Last night I read a new biography I’ve had in my queue for far too long- Elvis Presley: A Southern Life, by Joel Williamson. It was one of those obnoxiously temporary ebooks I downloaded from Netgalley, and it was only a few days from expiring. I was born in the late 1970’s, so by the time I was old enough to know about music, Elvis was long dead. My folks were both Seventh Day Adventists and didn’t listen to much music besides Christian stuff, so I did not grow up hearing much of Elvis besides the 2 aging gospel records in my parents’ collection. I loved his rendtition of “In the Garden”, but even as a younger kid I was not really sold on being a fundamentalist Christian. Since my introduction to Elvis’ music was through churchy stuff, I wasn’t alll that interested in hearing more.
Obviously as a music blogger, I have had to come to terms with the various crucial artists in modern music history, whether I list them as favorites or not, so I figured I ought to read a book about Elvis, seeing as it was available, new, and free for me to read.
Actually this biography is a bit more than just a story about Elvis. In this book the author talks about the sad state of gender relations in the 1950’s and why teenage girls would be ripe for a spectacle like what Elvis became for them. He also talks about race issues and how the fact of Elvis performing ‘Black’ music was such a big deal. These are interesting perspectives, for someone like myself who has always lived where race relations were pretty decent (at least for Black people) and for readers who grew up in a world where women have always been at least somewhat permitted to be active, independent, even sexual creatures, rather than passive doormats.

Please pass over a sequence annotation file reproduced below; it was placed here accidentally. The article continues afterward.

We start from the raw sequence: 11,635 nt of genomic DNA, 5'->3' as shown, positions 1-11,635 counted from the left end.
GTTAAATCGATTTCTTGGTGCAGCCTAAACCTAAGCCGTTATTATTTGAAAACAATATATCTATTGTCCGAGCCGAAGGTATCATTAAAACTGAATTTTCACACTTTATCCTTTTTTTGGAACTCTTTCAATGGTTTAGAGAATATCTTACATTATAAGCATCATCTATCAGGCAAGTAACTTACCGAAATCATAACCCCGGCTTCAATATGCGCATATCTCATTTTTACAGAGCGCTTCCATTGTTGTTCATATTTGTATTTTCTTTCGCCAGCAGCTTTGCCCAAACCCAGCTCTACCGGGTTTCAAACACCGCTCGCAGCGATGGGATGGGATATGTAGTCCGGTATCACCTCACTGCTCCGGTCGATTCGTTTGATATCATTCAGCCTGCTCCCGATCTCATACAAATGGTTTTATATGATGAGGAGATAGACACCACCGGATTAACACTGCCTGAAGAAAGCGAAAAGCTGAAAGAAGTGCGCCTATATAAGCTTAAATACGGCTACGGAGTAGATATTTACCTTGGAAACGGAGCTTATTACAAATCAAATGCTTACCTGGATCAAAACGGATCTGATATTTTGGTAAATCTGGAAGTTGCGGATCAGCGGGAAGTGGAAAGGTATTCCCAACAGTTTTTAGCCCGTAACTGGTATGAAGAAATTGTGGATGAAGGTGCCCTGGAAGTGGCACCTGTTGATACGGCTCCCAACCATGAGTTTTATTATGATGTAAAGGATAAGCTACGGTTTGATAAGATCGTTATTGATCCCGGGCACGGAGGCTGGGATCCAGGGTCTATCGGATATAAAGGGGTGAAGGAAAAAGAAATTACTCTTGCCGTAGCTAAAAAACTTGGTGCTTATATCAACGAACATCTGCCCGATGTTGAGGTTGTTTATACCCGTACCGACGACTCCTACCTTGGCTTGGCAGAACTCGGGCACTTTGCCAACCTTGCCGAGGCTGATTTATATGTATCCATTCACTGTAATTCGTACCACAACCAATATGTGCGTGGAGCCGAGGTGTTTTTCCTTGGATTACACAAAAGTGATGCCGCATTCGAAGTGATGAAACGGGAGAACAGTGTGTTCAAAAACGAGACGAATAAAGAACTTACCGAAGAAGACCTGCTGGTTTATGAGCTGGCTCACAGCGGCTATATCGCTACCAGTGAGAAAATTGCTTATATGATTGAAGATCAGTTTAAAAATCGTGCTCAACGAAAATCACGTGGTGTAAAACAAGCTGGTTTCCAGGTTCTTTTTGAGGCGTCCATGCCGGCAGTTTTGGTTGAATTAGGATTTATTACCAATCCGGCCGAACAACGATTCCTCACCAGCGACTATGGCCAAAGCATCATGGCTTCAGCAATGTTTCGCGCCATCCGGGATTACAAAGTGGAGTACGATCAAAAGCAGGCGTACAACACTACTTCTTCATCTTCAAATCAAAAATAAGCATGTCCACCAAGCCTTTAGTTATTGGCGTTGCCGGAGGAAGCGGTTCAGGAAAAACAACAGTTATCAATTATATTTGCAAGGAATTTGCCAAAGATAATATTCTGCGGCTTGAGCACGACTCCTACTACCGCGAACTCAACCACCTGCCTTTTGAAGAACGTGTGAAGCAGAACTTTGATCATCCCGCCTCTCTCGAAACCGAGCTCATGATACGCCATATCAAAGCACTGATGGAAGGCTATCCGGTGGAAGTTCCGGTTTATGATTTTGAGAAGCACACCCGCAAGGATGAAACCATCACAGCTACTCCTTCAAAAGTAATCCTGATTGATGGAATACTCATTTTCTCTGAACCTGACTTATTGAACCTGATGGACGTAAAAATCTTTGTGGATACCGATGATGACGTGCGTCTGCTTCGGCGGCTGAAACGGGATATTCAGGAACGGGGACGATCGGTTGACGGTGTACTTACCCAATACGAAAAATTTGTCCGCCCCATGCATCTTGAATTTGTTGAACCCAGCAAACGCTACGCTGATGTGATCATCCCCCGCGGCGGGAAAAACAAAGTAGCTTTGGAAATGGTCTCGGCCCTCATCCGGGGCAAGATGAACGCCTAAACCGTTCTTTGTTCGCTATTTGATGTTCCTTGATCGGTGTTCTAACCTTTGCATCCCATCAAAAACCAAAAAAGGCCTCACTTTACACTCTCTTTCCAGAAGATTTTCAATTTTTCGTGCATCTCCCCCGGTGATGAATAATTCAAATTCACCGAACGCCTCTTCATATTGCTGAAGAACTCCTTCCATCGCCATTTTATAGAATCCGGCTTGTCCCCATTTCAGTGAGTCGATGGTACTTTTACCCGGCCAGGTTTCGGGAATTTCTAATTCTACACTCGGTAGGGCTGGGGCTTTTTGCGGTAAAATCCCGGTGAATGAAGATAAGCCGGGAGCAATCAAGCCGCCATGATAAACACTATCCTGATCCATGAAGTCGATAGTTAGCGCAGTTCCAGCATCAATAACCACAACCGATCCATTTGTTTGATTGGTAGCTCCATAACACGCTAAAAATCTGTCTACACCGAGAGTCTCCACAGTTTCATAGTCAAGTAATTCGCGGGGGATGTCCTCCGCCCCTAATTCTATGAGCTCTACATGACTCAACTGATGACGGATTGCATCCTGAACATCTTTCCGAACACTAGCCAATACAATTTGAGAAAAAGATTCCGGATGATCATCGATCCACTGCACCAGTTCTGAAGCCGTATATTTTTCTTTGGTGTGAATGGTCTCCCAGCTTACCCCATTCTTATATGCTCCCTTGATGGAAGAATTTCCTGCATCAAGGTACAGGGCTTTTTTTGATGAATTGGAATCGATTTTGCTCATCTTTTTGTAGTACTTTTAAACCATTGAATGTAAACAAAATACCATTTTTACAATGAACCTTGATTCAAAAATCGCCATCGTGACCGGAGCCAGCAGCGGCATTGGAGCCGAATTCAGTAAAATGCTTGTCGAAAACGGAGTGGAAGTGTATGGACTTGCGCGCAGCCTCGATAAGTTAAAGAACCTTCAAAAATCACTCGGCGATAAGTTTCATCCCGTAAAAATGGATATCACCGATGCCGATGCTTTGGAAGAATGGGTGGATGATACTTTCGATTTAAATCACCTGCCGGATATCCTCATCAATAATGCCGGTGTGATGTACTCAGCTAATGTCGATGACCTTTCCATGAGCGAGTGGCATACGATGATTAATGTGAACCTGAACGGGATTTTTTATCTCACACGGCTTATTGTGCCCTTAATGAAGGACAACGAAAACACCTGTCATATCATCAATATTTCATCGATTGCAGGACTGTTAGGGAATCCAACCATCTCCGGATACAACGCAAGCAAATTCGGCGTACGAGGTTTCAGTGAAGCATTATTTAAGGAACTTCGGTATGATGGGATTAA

I had some issues with this book- at times it seemed pointlessly gossipy, and I wanted a more nuanced discussion of Elvis’ teenage and older female fans, that took into account the interpretation Elvis is quoted as having, that they were ‘innocent’. There is certainly a lot more that human bodies can do besides sexual penetration, and it seemed as if Elvis and his fans were all interested in exploring not just sexual inhibition, but bodily inhibition more generally. But, this is an academic critique and a whole discussion that should be taking place in academia and elsewhere, and that it is not all present in this one book is not surprising.
I did go onto spotify and play a few albums of Elvis Presley’s songs while reading this book, a natural enough choice of music for this book. There were a lot of songs in his repertoire besides “Hound Dog”, “Jailhouse Rock”, and the other overplayed oldie classics everyone knows. I picked out a few favorites, and I’ll probably listen to more later.
- How the Web Was Woven
- You Don’t Have to Say You Love Me
- Love Me
- Suspicious Minds
- In the Garden (still a favorite)
What are your favorite Elvis songs?